In 1980 an appeal called OMAC 80 was launched to raise £177,000 to build an auditorium to accommodate 260 people. But it proved to be a dismal failure and by July 1981 there was a cash crisis together with a rumpus going on behind the scenes and key people resigning. OMAC closed in May 1982 some £50,000 in the red because it had been losing £3,000 a month.
In July 1983 it was stated the studio theatre was still in use but the overdraft stood at £68,000 and moreover it was increasing by £2,000 a quarter.
Then came plans to convert the building into flats; for instance in 1985 a plan to create 33 sheltered flats for the elderly was turned down. In February 1989 four squatters were rescued from a fire and it was claimed to be the third in recent months. In March 1993 the property was up for sale at £250,000. In February 1994 plans to create 22 self-contained flats were approved.
However, in 1995 came news that the Hanover Band had received £44,000 lottery money in order to carry out a feasibility study into making the building their permanent home. In March 1996 the Hanover Band purchased the premises from Seamount International after the building had been empty for thirteen years. The National Lottery awarded it £3.8 million in 1997 but the final cost of the restoration work came to £7 million. The first concert took place on 25th November 1998 and the band’s patron, the Duke of Kent, performed the official opening in 1999.
copyright © J. Middleton.
East side of the Old Market House

However, by July 1999 the Old Market Trust was in financial difficulties and there was a huge row when Brighton & Hove Council agreed to loan the Trust £275,000. In May 2001 a new director, Celia Frisby, was appointed with six months in which to turn the fortunes of the Trust around.

In 2007 developer John Bigg purchased office space on the first and second floors for around £1 million.

But continuing cash-flow problems brought forward the old idea of providing flats. This time it was aimed at the top end of the market and the Trustees wanted to build two glass-fronted penthouses on top of the building. The illustration accompanying the plans seemed to show blue sky reflected off the glass so that nobody would notice there were expensive penthouses up there. But there were plenty of objections on the grounds that it was quite out of keeping with a listed building and the surrounding area. Stephen Neiman, chief executive, said the Trust needed to go ahead to help clear its massive debt. There were two attempts to get the plans passed but they were both rejected, the second one on 14th October 2009. Neiman said they would appeal against both decisions and it would be up to a Government inspector to decide.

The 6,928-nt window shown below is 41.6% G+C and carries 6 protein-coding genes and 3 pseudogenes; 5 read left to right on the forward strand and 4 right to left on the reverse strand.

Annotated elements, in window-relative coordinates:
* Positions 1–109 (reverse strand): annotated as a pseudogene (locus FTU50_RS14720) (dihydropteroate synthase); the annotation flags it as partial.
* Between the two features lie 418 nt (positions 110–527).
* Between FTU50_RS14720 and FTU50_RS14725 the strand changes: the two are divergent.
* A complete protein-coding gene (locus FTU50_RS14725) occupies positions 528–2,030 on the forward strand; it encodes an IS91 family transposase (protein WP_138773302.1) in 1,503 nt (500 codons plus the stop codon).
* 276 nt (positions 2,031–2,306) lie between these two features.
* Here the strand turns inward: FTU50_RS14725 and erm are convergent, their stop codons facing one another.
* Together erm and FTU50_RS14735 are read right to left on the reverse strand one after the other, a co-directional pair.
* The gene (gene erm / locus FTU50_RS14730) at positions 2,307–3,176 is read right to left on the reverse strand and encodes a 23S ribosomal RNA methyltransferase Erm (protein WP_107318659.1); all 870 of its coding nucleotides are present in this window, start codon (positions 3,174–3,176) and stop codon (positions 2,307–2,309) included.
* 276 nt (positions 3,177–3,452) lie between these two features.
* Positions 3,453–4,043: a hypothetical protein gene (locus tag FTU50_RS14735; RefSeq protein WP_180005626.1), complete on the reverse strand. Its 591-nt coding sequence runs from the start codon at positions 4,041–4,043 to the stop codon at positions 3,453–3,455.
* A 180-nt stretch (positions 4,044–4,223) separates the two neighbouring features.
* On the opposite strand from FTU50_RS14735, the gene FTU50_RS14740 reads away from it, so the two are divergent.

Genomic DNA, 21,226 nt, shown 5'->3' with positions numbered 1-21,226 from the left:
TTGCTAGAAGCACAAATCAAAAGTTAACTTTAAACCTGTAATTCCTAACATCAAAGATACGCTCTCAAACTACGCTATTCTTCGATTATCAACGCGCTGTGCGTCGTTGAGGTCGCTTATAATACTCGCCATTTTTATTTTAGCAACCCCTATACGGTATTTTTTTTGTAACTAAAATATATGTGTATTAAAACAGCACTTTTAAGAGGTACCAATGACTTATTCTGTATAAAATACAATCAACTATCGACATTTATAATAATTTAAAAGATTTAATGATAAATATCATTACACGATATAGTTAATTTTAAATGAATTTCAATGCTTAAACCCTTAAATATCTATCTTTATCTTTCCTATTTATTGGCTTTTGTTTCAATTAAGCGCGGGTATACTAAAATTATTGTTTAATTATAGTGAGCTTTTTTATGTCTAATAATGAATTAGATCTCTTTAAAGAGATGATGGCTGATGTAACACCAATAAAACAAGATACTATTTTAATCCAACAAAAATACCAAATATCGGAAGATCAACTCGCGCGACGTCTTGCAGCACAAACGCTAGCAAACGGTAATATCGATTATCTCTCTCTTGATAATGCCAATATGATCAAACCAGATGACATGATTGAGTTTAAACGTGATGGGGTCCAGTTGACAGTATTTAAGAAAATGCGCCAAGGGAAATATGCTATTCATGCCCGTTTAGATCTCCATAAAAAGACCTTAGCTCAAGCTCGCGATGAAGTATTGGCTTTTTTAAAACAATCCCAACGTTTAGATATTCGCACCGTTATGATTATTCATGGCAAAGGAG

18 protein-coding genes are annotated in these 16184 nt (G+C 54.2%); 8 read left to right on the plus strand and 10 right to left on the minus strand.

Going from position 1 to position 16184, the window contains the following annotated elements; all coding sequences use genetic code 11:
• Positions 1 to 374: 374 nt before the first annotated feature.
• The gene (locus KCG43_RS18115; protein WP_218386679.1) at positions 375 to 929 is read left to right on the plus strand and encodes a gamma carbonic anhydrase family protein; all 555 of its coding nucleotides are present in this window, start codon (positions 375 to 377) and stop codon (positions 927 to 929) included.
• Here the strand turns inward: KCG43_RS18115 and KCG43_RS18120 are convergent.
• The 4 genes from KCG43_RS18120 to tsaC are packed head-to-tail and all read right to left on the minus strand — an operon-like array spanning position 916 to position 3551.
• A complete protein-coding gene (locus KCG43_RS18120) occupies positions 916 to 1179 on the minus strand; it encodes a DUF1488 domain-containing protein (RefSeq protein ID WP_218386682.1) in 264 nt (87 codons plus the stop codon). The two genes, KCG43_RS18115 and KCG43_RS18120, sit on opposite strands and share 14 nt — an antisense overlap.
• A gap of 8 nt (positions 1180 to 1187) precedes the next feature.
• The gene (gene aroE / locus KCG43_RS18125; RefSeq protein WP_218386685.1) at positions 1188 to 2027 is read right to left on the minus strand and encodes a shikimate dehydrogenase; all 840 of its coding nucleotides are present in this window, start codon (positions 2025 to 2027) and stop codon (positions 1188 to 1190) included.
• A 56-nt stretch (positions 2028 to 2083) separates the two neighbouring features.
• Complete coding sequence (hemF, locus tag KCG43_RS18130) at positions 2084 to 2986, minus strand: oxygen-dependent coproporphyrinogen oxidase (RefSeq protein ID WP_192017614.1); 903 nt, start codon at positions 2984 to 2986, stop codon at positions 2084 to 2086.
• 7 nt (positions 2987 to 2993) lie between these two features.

In January 2010 it was announced that the Old Market Trust had gone into liquidation because of non-payment of tax debts amounting to £240,000 with the total amount coming to at least £1.2 million. But this did not mean the end of the show because the existing management formed a new company and the building continued to function. Statistics from the Charity Commissioners revealed its expenditure during the last five years had been around £1 million more than its income. Later in the same month Barclays Bank put the Old Market up for sale for £1 million. Things looked promising with estate agents Stiles Harold Williams reporting interest from five parties including Brighton Vineyard, an evangelical church.
Then it was revealed that Yes/No Productions purchased it in June 2010 for £800,000, having defeated a rival bid from Michael Chowan, former owner and founder of Sussex Stationers. Yes/No Productions is a Brighton-based arts group that created the world famous percussive dance group Stomp founded in 1991. But even this was not to be plain sailing because there was an outstanding debt owed to Brighton & Hove Council of £275,000. This dated back to 1998/1999 when the council made a loan, which they converted to a grant in 2004. There was also the matter of £585,000 owing to Seeda (South East England Development Agency). In order for the sale to proceed, the money needed to be written off.


Copyright © J.Middleton 2012